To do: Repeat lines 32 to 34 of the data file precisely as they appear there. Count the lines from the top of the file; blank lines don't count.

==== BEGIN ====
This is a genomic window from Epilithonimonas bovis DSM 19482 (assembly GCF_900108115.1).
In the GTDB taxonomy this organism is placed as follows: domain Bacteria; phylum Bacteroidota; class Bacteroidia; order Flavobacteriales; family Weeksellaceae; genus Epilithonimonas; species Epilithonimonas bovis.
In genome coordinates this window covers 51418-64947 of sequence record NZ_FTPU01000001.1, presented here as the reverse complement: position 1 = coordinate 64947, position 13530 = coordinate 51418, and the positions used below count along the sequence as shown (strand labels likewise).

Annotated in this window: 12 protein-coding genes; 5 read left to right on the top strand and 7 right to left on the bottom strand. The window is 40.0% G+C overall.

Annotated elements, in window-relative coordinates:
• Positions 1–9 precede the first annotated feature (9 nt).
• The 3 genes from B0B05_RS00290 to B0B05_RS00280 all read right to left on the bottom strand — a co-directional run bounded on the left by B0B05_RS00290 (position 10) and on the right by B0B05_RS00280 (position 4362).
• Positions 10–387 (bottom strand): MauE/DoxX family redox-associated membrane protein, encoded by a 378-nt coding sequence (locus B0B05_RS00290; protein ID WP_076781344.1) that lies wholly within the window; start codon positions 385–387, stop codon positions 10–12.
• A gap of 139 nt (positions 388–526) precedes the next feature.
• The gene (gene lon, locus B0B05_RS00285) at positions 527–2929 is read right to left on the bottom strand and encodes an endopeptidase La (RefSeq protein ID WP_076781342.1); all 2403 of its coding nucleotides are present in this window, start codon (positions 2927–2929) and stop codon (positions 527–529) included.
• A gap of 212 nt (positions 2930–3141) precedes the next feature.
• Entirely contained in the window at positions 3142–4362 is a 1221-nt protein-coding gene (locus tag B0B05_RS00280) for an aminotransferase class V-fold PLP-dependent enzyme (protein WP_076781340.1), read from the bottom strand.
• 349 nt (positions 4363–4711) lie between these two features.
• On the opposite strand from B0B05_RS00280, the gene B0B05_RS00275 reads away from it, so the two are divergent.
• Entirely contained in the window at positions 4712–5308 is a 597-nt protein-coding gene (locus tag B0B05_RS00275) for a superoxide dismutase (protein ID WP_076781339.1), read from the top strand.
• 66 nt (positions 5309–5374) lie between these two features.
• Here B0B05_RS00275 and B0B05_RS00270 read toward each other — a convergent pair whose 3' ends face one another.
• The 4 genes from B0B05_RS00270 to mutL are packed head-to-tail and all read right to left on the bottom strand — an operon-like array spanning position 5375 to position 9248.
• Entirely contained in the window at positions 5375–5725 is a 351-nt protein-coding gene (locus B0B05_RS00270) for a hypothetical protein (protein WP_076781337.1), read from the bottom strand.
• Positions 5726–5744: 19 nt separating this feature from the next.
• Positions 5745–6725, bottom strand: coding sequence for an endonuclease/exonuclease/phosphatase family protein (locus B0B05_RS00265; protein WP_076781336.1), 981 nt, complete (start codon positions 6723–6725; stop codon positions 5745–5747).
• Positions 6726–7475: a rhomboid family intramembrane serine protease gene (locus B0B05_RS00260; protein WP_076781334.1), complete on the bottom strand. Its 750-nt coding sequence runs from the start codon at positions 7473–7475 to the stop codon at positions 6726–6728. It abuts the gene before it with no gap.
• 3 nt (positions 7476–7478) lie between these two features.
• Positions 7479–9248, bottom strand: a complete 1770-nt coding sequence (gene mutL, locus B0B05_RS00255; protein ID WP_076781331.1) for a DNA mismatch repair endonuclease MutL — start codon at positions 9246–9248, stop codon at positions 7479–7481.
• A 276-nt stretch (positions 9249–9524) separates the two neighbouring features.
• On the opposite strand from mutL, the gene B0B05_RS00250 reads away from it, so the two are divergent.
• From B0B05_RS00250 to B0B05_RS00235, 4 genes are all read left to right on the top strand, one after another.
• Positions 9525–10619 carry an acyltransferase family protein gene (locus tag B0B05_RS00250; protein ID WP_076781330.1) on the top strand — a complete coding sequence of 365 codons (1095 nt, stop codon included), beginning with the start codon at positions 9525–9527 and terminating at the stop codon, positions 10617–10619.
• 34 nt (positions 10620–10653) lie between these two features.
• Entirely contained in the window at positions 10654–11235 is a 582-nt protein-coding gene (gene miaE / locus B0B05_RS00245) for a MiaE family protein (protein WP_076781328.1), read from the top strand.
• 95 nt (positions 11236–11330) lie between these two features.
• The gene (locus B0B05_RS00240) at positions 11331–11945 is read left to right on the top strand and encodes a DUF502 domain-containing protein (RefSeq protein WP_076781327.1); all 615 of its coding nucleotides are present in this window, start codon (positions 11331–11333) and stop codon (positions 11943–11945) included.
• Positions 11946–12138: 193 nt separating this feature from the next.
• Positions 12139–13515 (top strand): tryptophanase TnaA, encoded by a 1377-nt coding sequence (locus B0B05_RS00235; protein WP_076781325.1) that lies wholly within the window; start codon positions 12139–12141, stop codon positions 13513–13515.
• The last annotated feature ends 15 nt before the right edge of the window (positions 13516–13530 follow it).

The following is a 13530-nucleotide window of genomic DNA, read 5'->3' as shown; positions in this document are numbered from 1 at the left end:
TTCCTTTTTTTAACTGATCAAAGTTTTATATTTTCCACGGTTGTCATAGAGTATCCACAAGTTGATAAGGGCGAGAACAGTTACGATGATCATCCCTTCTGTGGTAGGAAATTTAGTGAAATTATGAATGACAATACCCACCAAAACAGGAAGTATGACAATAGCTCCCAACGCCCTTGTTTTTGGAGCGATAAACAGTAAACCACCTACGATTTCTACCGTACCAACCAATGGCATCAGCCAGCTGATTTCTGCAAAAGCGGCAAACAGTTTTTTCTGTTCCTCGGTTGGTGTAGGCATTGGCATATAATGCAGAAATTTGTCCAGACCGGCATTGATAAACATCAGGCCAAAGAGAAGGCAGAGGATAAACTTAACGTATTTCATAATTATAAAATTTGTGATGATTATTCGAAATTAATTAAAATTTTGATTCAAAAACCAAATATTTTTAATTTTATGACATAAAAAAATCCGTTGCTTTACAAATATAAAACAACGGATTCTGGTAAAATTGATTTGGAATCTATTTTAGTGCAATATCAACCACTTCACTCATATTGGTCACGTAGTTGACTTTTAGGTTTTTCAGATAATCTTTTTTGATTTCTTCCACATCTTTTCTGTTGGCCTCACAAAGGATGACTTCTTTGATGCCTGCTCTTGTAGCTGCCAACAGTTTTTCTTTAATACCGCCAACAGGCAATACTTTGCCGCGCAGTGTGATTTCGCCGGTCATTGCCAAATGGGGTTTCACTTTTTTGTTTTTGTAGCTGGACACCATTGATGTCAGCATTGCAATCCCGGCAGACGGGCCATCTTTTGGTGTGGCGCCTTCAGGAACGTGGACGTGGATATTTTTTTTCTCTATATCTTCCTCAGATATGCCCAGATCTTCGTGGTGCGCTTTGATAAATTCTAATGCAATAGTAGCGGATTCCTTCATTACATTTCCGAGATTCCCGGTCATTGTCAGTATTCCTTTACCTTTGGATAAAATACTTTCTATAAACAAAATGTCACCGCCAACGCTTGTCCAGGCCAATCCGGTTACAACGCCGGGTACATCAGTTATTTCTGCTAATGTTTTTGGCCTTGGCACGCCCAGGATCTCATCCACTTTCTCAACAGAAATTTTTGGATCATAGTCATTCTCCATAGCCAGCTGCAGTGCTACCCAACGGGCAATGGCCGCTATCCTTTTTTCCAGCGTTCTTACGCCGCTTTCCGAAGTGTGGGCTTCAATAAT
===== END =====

• The gene (locus B0B05_RS00240) at positions 11331–11945 is read left to right on the top strand and encodes a DUF502 domain-containing protein (RefSeq protein WP_076781327.1); all 615 of its coding nucleotides are present in this window, start codon (positions 11331–11333) and stop codon (positions 11943–11945) included.
• Positions 11946–12138: 193 nt separating this feature from the next.
• Positions 12139–13515 (top strand): tryptophanase TnaA, encoded by a 1377-nt coding sequence (locus B0B05_RS00235; protein WP_076781325.1) that lies wholly within the window; start codon positions 12139–12141, stop codon positions 13513–13515.